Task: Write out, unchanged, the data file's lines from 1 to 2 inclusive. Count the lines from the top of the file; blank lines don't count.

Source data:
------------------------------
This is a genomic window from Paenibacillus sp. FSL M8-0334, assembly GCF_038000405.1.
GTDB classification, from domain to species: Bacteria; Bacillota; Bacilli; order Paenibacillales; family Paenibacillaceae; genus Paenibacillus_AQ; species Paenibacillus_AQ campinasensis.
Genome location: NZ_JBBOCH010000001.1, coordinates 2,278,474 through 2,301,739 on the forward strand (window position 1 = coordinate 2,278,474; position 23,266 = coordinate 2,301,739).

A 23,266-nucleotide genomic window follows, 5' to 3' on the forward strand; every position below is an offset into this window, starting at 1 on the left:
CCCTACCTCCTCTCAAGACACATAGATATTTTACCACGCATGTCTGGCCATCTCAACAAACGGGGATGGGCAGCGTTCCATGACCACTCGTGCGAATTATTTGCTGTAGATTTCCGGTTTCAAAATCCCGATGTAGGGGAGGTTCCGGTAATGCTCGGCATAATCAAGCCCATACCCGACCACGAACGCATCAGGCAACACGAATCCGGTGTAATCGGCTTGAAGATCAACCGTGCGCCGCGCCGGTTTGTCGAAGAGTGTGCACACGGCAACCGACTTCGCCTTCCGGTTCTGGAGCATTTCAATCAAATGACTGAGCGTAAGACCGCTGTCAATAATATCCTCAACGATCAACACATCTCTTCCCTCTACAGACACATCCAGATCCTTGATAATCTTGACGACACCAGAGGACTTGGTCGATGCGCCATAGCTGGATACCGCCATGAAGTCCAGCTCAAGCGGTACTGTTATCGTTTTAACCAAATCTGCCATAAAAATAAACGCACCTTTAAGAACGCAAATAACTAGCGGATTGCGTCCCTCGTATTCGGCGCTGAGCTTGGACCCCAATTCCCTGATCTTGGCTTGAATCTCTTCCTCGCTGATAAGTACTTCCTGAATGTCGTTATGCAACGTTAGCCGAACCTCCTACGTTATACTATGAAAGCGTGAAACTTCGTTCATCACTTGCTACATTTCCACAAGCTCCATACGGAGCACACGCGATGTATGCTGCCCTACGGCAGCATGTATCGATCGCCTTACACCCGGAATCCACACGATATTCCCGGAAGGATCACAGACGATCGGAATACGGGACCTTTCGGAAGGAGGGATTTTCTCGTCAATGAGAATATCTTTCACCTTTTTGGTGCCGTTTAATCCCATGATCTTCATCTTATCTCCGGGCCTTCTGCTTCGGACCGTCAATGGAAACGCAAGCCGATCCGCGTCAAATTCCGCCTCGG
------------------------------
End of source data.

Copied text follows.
This is a genomic window from Paenibacillus sp. FSL M8-0334, assembly GCF_038000405.1.
GTDB classification, from domain to species: Bacteria; Bacillota; Bacilli; order Paenibacillales; family Paenibacillaceae; genus Paenibacillus_AQ; species Paenibacillus_AQ campinasensis.